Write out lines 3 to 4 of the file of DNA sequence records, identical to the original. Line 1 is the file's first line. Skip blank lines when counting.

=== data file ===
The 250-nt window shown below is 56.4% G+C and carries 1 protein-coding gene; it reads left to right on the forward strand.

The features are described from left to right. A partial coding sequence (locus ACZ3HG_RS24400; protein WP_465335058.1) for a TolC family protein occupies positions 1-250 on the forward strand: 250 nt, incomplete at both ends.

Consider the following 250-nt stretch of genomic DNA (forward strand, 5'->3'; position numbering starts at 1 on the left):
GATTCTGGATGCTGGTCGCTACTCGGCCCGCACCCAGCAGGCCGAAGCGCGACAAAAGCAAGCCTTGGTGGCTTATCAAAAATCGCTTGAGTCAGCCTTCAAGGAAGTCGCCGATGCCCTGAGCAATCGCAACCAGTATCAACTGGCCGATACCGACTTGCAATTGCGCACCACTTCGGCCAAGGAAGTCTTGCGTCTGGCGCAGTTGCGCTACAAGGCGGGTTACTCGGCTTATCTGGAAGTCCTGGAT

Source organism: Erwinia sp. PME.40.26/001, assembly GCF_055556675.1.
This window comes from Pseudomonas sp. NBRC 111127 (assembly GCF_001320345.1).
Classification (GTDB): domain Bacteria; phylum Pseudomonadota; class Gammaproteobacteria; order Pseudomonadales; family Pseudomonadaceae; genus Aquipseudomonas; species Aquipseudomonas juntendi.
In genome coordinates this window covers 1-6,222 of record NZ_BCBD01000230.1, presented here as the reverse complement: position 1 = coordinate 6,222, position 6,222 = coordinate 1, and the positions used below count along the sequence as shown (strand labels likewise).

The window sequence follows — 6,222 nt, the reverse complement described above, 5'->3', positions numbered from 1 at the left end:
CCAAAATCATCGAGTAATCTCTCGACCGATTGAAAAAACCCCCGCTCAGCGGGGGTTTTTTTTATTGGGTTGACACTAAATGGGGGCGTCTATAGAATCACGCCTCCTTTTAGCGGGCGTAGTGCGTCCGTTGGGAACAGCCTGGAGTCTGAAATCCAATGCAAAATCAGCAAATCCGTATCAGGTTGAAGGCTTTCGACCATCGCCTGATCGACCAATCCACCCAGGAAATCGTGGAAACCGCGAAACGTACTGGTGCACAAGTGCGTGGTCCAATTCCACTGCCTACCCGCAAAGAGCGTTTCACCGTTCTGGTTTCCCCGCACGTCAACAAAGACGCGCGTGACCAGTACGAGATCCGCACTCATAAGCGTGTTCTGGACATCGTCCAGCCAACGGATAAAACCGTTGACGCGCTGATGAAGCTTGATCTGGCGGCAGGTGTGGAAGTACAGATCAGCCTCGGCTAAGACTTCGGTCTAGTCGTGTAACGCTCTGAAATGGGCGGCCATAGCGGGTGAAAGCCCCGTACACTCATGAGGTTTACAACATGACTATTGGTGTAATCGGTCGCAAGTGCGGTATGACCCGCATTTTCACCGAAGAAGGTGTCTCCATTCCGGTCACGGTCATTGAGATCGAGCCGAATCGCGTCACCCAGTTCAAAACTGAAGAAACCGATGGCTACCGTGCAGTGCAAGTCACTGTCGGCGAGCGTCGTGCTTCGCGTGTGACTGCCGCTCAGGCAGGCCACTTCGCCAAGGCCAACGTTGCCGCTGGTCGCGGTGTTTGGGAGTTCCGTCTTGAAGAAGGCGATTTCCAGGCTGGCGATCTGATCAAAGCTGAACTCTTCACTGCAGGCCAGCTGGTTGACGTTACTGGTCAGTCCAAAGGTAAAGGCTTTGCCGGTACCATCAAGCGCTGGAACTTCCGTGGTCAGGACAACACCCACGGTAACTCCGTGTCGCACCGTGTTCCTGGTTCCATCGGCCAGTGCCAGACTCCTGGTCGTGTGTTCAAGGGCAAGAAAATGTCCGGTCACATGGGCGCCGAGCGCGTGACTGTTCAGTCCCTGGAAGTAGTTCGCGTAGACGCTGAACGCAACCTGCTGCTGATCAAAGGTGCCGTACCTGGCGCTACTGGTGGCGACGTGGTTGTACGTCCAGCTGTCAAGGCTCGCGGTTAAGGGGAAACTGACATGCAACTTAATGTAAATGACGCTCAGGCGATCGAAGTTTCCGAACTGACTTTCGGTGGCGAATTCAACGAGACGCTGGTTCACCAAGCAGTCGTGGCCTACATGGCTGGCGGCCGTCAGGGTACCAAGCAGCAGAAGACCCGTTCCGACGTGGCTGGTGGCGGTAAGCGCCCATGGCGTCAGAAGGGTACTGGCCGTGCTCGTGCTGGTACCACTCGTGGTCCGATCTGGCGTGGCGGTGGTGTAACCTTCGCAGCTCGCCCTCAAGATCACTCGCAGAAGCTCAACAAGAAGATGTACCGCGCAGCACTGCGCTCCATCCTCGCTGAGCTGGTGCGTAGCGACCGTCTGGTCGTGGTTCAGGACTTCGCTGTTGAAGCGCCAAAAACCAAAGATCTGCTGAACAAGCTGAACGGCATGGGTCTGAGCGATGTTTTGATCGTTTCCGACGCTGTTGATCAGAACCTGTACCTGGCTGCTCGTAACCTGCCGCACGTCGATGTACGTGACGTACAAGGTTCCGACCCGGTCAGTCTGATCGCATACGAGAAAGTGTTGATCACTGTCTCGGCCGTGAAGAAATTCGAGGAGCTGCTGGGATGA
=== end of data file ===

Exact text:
Consider the following 250-nt stretch of genomic DNA (forward strand, 5'->3'; position numbering starts at 1 on the left):
GATTCTGGATGCTGGTCGCTACTCGGCCCGCACCCAGCAGGCCGAAGCGCGACAAAAGCAAGCCTTGGTGGCTTATCAAAAATCGCTTGAGTCAGCCTTCAAGGAAGTCGCCGATGCCCTGAGCAATCGCAACCAGTATCAACTGGCCGATACCGACTTGCAATTGCGCACCACTTCGGCCAAGGAAGTCTTGCGTCTGGCGCAGTTGCGCTACAAGGCGGGTTACTCGGCTTATCTGGAAGTCCTGGAT